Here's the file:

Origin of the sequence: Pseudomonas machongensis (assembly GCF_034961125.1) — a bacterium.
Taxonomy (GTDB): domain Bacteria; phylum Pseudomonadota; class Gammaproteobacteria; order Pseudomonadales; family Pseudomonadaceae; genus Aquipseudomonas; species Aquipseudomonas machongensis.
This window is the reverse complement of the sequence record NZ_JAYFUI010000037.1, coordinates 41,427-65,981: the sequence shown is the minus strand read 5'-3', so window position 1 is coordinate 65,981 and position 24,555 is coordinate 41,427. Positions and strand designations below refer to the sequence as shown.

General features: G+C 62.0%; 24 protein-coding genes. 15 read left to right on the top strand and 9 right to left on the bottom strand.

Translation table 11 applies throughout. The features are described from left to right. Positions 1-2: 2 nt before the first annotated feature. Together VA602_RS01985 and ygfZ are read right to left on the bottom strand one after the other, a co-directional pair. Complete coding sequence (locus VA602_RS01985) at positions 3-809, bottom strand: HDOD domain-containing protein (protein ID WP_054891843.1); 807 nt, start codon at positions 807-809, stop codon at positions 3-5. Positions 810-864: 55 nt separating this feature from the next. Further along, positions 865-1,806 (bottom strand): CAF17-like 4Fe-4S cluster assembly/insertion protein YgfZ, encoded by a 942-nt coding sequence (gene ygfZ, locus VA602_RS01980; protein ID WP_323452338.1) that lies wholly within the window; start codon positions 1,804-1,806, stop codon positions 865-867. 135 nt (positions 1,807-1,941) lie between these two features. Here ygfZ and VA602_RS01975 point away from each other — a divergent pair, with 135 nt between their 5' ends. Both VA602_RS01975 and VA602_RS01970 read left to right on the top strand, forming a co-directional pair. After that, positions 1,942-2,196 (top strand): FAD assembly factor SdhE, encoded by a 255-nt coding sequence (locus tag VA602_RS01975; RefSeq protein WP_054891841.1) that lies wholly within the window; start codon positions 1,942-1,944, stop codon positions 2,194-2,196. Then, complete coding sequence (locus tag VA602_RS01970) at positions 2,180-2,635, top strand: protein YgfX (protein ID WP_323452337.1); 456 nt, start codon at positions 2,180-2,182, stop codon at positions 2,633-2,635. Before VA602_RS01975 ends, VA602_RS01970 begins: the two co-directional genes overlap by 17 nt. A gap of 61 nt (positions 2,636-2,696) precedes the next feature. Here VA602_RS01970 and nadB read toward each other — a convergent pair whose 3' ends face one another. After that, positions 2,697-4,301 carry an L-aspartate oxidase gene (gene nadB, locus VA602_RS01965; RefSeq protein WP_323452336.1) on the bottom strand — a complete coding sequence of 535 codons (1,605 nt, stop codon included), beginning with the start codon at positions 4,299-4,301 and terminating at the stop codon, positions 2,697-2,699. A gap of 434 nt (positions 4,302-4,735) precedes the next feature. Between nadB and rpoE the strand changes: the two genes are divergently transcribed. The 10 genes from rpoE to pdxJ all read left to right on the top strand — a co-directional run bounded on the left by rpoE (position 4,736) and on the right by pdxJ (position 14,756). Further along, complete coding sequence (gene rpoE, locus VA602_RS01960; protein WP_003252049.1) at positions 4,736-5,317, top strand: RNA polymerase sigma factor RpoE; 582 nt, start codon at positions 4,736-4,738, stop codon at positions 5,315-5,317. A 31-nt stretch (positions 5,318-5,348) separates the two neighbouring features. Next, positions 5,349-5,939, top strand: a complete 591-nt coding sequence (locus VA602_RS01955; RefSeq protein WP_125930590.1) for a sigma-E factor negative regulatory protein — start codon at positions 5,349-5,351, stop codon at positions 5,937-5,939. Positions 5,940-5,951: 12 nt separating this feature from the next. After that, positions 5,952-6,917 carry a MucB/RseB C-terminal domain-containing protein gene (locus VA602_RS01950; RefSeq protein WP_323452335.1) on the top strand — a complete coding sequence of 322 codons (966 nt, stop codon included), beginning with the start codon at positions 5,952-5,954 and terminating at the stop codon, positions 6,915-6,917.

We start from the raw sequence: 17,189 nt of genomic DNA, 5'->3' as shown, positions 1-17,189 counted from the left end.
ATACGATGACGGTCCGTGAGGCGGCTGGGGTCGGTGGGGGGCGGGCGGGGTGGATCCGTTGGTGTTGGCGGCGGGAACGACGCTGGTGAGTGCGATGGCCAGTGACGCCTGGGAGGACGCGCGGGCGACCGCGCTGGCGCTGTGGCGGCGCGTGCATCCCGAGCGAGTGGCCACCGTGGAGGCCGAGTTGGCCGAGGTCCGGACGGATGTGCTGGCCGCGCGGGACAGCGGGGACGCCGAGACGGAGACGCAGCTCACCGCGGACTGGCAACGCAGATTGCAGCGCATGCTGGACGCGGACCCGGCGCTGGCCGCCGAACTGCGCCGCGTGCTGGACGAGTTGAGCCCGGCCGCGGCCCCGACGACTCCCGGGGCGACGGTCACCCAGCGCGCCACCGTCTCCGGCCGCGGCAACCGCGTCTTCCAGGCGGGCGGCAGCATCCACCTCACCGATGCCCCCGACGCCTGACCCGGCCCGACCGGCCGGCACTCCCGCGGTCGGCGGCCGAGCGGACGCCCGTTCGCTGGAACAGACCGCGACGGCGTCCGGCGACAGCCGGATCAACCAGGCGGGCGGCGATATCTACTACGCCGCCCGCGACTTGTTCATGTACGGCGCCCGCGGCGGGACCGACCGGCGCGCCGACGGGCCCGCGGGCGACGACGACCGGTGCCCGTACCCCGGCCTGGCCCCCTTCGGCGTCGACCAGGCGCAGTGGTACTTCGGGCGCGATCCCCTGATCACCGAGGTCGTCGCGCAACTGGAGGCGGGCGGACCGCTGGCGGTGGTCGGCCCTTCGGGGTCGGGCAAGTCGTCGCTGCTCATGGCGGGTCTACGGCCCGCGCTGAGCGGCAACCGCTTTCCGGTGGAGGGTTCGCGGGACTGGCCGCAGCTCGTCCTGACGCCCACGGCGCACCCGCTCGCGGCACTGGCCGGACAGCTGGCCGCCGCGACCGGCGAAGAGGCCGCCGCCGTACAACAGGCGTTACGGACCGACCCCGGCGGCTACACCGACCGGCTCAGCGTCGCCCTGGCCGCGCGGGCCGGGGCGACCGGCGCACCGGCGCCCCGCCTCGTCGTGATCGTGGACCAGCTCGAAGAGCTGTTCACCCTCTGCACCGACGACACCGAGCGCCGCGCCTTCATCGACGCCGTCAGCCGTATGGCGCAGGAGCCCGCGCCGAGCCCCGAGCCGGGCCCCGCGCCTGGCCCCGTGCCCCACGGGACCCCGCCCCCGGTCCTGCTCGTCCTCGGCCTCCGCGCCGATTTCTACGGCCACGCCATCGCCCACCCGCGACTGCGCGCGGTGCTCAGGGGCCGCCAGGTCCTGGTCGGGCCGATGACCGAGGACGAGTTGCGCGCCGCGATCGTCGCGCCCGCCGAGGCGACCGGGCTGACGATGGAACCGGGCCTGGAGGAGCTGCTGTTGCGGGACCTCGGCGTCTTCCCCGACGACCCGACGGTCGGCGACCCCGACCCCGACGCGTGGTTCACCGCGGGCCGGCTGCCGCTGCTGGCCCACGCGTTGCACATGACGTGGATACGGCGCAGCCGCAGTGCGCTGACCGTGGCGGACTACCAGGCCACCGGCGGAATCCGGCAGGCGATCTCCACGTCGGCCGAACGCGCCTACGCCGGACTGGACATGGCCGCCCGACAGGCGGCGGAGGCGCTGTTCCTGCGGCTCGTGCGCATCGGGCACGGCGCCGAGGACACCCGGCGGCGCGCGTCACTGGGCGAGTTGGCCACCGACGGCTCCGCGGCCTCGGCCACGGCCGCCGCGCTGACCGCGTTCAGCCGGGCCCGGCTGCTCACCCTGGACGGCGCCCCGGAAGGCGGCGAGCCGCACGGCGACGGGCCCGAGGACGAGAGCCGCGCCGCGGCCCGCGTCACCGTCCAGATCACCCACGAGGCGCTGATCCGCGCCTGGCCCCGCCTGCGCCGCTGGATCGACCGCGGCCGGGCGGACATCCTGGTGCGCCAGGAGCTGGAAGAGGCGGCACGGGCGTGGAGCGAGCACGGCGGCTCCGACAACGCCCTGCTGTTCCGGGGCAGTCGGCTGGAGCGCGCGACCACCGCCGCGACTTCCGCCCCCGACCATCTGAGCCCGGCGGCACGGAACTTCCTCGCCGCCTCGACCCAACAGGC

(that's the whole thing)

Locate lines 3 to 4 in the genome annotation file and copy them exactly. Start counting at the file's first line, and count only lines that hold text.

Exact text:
This window is the reverse complement of the sequence record NZ_JAYFUI010000037.1, coordinates 41,427-65,981: the sequence shown is the minus strand read 5'-3', so window position 1 is coordinate 65,981 and position 24,555 is coordinate 41,427. Positions and strand designations below refer to the sequence as shown.

General features: G+C 62.0%; 24 protein-coding genes. 15 read left to right on the top strand and 9 right to left on the bottom strand.